There’s a funny thing that happens to me with Santiago, which is that it makes me feel a strange nostalgia at times for my 80s Brooklyn. Something about the light, pollution, old fonts on signs, sometimes peeling paint and brick buildings, the occasional coca cola out of a glass bottle. It feels like someplace known.

I was home working the other day and (as I’ve been trying to do every day lately) went out for a a walk. I set out walking to the east, down towards Estación Central, an area full of shops and import stores and school supplies and crockery and stands and stores that smell like incense and that sell those multi-clothespin apparatuses designed to hang socks and undies off of on your clothesline, which I need, but seem to never find the perfect one of.

I wandered around a bit, and then decided I’d stop in at one of my new favorite import stores, called Orient Market. What’s special about this place is that they have some local farmer who grows all kinds of vegetables that I don’t really know what they are. A few times a week, at around 1 PM, these vegetables come in, and two hours later, they’re gone. I happened to get there at just the right time, and bought something I know as “Chinese Broccoli” but which surely has another name. I picked up some tofu as well (far from the cheapest place to buy it, but I was there, and seldom buy tofu anyway). I have bought these items from this store before, and although I remember the man who sells them to me, I’m sure he doesn’t remember me. The first time I was there, I asked him what the vegetable is called. This led to some back and forth confusion, but I never found out, because we didn’t really have any languages in common. So I thanked him, and kept walking. This time I didn’t ask, just walked out and started back towards home, happy with the smell of someone else’s spices and visions of packages of I-don’t-know-what in my head.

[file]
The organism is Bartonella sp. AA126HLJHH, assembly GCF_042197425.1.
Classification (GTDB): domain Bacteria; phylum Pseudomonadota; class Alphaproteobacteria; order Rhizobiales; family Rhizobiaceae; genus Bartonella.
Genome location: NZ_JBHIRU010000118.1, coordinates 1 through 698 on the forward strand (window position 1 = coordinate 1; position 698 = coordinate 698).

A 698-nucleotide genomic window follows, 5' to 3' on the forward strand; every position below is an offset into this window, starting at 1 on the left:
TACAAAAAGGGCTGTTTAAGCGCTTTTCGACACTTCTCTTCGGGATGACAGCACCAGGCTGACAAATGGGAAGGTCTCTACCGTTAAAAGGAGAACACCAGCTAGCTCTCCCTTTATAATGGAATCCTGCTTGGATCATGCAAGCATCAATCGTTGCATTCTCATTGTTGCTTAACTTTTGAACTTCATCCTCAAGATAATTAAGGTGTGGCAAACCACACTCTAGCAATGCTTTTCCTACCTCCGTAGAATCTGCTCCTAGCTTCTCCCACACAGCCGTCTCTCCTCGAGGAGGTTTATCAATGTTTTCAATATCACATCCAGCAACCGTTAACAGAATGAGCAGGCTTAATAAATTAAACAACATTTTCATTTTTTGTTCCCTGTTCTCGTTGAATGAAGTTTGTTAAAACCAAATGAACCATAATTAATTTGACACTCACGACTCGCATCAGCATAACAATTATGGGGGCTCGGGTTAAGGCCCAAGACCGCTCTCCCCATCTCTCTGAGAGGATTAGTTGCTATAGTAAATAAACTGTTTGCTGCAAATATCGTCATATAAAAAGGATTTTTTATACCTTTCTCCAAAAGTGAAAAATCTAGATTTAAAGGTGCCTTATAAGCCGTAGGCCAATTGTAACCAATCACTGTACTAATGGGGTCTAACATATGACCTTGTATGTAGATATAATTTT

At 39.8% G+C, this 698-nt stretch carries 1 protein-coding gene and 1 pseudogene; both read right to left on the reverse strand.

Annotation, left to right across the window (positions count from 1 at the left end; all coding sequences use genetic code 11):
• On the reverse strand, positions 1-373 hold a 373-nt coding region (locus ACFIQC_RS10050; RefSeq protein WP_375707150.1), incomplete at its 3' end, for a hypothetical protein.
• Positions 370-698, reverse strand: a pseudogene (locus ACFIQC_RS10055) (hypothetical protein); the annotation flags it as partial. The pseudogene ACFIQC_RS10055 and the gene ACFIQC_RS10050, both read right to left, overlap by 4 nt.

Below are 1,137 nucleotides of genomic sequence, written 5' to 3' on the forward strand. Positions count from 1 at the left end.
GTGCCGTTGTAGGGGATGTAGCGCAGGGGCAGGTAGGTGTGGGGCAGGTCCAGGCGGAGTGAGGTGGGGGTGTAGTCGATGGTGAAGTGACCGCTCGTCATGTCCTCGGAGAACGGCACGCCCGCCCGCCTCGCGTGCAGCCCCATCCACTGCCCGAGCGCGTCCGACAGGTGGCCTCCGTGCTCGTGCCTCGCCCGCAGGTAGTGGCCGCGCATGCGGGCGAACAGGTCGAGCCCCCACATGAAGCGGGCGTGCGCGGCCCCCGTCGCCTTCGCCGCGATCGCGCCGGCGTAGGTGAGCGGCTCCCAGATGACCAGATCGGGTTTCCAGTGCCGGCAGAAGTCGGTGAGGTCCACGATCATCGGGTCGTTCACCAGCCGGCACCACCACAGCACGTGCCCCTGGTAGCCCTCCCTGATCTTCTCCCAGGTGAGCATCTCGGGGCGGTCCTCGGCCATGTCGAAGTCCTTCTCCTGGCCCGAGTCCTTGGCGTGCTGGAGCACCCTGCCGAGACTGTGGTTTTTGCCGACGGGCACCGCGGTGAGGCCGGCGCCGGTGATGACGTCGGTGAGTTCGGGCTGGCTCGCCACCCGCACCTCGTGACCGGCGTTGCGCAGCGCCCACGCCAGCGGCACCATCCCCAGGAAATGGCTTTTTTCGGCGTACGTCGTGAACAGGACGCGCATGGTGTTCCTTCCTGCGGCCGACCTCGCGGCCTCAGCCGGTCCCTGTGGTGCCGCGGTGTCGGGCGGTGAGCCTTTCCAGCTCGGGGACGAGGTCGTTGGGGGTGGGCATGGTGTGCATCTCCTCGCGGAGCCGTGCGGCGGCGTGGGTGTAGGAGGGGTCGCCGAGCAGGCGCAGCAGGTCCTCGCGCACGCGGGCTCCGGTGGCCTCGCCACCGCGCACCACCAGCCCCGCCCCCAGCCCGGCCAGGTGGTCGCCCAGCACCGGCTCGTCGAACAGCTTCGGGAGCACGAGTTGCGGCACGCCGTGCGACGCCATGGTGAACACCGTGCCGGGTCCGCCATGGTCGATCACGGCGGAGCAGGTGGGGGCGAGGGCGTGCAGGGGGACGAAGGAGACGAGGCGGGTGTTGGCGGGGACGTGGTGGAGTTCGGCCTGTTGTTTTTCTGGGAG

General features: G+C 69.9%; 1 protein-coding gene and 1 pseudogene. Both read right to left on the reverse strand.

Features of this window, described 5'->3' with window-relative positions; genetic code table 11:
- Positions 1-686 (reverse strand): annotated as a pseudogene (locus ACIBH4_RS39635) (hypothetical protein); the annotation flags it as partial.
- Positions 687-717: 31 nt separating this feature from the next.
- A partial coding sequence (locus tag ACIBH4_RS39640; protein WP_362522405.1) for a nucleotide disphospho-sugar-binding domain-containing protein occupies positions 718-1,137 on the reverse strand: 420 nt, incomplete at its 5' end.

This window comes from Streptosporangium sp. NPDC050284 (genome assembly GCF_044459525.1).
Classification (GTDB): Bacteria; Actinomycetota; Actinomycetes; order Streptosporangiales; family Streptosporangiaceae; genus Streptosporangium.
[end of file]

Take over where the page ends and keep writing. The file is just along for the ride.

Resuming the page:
As I was getting closer to home, I thought (as I sometimes do), bubble tea. I should have some. There’s a bubble tea place (actually a little fast food place/restaurant) near my house. And then I thought, hmmm. Just how tight is the Taiwanese community? I turned plastic bag from Orient Market around so the name was visible, and went in to order “Te rojo con leche con tapioca,” as I do. The guy at the second place saw the bag and said, “El es mi paisano,” talking about the owner of the first store. This a) is true, and b) is not how you say that in Chilean Spanish. But this family, who own the bubble tea shop used to live in New York, where we do use the Italian word for “compatriota” on occasion. And we had a little laugh and smile. I pulled out the vegetable to show him what I’d bought, and he told me what it is called in Taiwan, which I first repeated (probably incorrectly), and then promptly forgot.

“You have to cook it in a hot pan, with ginger and garlic,” he told me and I nodded, and then said, “I actually used to eat it as a kid.” I’m from New York, I explained. “New York…” he said. The whole time we were having this conversation, he was on the phone with someone. “Did you know that they were also from my country?” he said, pointing to the bag. “Yep,” I said.